A 53-year-old man in Germany is at least the third HIV-infected person to be declared virus-free after a procedure in which his bone marrow cells were replaced with HIV-resistant stem cells from a donor.
For years, people living with HIV have received antiretroviral therapy (ART) with the aim of reducing the virus to almost undetectable levels and preventing transmission to other people. But the immune system keeps the virus trapped in reservoirs in the body, and when a person stops taking ART, the virus can begin to replicate and spread.
A true cure would eliminate this reservoir, and that is what appears to have happened in the last patient whose name was not released. The man, referred to as the “Düsseldorf patient”, discontinued ART in 2018 and has been HIV-free ever since.
Stem cell technology was first used to treat Timothy Ray Brown, often referred to as the Berlin patient. In 2007 he had a bone marrow transplant in which these cells were destroyed and replaced with stem cells from a healthy donor to treat acute myeloid leukemia. The team that treated Brown selected a donor with a genetic mutation called CCR5Δ32/Δ32 that prevents the CCR5 cell-surface protein from being expressed on the cell surface. HIV uses this protein to enter immune cells, so the mutation effectively makes the cells resistant to the virus. After the procedure, Brown was able to stop taking ART and remained HIV-free until his death in 2020.
In 2019, researchers revealed that the same procedure appeared to have cured London patient Adam Castillejo. And in 2022, scientists announced they thought a New York patient who had remained HIV-free for 14 months might also be cured, although researchers warned it was too soon to be sure.
Ravindra Gupta, a microbiologist at the University of Cambridge, UK, who led the team that treated Castillejo, says the latest study “consolidates the fact that CCR5 is currently the most manageable target to achieve a cure.”
Low virus levels
Thanks to ART, the Düsseldorf patient had extremely low HIV levels when he was diagnosed with acute myeloid leukemia. In 2013, a team led by virologist Björn-Erik Jensen at the University Hospital Düsseldorf in Germany destroyed the patient’s cancerous bone marrow cells and replaced them with stem cells from a donor with the CCR5Δ32/Δ32 mutation.
Over the next five years, Jensen’s team took tissue and blood samples from the patient. In the years after the transplant, scientists kept finding immune cells that responded specifically to HIV, suggesting that a reservoir remained somewhere in the man’s body. It’s not clear, says Jensen, whether these immune cells were targeting active virus particles or a “graveyard” of viral remnants. They also found HIV DNA and RNA in the patient’s body, but these never seemed to replicate.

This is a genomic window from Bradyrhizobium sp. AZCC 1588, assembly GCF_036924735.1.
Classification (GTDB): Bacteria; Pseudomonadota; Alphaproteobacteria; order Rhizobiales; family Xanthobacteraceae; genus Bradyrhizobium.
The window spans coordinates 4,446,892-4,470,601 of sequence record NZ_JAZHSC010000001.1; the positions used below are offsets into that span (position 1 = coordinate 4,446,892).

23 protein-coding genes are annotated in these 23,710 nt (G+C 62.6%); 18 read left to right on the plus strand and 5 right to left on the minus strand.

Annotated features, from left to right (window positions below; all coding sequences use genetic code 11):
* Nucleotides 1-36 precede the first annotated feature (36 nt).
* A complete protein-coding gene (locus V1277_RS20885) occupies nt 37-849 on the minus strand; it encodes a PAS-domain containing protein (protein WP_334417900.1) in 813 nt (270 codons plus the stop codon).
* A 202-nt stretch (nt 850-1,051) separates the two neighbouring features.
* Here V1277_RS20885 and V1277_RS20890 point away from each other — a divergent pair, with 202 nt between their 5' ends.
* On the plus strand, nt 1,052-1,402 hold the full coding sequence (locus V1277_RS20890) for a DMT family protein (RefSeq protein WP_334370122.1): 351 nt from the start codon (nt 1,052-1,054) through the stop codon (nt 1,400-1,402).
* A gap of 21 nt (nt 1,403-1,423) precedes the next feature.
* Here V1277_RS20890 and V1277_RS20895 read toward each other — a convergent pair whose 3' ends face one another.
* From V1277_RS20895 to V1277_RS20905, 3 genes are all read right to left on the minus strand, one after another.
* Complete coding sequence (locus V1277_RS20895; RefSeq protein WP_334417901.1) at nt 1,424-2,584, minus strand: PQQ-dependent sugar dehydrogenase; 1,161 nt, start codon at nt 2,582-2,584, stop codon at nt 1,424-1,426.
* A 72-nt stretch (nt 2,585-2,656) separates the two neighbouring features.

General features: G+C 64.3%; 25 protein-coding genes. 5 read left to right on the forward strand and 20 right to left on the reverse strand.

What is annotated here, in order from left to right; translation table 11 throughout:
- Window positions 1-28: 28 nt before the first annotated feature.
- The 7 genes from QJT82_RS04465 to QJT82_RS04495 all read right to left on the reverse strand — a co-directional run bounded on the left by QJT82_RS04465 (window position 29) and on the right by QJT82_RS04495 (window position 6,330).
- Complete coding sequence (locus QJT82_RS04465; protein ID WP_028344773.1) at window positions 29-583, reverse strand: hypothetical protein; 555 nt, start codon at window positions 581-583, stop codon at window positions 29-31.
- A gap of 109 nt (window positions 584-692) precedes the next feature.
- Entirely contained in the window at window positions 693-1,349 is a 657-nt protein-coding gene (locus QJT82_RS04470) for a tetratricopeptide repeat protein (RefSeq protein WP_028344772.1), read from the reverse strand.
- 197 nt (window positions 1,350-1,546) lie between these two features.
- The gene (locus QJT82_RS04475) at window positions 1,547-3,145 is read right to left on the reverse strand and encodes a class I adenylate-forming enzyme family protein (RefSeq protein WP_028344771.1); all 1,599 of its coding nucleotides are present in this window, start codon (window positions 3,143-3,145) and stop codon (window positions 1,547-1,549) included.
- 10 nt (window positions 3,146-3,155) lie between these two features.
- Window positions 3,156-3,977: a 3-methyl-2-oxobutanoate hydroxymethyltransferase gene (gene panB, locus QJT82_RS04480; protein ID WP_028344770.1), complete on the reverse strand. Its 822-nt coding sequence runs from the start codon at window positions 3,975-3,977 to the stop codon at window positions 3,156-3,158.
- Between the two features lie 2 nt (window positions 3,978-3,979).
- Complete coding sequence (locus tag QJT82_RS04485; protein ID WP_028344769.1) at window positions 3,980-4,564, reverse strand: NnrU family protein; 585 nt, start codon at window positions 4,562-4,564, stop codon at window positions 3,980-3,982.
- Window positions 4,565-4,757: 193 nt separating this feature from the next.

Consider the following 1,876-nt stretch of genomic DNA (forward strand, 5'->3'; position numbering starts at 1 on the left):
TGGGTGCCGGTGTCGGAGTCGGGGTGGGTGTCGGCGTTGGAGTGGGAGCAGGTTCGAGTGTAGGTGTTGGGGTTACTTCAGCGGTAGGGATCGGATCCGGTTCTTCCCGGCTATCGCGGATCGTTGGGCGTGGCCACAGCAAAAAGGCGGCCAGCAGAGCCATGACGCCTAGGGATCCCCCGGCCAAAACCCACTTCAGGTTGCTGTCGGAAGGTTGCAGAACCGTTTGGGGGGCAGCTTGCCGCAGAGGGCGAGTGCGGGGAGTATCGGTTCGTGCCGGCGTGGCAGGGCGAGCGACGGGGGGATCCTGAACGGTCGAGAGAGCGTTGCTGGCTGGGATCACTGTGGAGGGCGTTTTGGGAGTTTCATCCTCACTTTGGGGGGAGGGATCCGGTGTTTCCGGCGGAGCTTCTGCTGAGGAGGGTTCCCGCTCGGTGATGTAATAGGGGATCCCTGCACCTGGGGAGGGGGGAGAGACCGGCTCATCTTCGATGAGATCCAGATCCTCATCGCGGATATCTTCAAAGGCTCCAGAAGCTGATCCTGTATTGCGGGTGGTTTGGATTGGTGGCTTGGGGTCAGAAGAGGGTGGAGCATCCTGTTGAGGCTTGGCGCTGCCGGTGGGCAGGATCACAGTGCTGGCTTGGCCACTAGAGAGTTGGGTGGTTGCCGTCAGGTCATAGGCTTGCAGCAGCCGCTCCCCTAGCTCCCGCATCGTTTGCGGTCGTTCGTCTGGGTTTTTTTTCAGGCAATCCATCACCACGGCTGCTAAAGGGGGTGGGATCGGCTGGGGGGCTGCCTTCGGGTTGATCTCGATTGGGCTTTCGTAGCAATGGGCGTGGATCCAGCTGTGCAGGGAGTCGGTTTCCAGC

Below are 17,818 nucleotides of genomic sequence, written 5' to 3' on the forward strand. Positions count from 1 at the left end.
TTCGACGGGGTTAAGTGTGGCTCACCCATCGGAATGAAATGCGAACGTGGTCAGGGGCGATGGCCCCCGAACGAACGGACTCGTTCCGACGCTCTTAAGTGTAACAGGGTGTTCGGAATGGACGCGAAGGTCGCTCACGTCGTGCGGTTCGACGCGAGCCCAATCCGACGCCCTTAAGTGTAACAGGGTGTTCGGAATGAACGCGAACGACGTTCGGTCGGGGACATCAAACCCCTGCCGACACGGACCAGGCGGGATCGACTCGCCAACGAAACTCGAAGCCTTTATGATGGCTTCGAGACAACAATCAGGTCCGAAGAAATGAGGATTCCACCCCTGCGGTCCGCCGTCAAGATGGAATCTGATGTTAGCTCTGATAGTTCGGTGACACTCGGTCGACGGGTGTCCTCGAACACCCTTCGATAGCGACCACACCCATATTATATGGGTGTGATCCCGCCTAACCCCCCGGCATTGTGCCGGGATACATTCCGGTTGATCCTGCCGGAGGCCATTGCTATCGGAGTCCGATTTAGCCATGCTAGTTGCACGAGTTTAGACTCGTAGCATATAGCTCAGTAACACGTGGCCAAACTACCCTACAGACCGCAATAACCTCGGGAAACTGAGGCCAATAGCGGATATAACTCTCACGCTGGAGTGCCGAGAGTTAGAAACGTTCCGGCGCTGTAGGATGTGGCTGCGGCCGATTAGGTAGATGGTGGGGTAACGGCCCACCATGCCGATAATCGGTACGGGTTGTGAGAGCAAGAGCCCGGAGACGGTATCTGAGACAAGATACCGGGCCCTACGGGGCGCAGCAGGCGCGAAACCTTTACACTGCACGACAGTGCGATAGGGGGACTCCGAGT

To understand more about how the transplant works, the team conducted further tests, including transplanting the patient’s immune cells into mice engineered to have a human-like immune system. The virus failed to replicate in the mice, suggesting it was dysfunctional. The final test was for the patient to stop taking ART. “It shows that it’s not impossible — it’s just very difficult — to get HIV out of the body,” says Jensen.
The patient, who received the treatment, said in a statement that the bone marrow transplant had been a “very rocky road,” adding that he intends to dedicate part of his life to helping fundraise for the research.
Timothy Henrich, an infectious disease researcher at the University of California, San Francisco, says the study is very thorough. The fact that several patients have been successfully treated with a combination of ART and HIV-resistant donor cells makes the chances of an HIV cure in these individuals very high.
Gupta agrees, although he adds that in some cases the virus mutates inside a person and finds other ways to enter their cells. It’s also unclear, he says, whether the chemotherapy people received for their cancer before their bone marrow transplants might have helped eliminate HIV by preventing infected cells from dividing.
But bone marrow replacement is unlikely to be introduced in people who don’t have leukemia because of the high risk associated with the procedure, particularly the possibility of a person rejecting a donor’s bone marrow. Several teams are testing the possibility of using stem cells taken from a person’s own body and then genetically modified to have the CCR5Δ32/Δ32 mutation, which would eliminate the need for donor cells.
Jensen says his team has performed transplants for several other people affected by both HIV and cancer, using stem cells from donors with a CCR5Δ32/Δ32 mutation, but it’s too early to say if these people are virus-free. His team plans to study whether a larger HIV reservoir in a person at the time of transplantation affects how well the immune system recovers and eliminates any remaining virus from the body.
This article is reproduced with permission and was first published on February 21, 2023.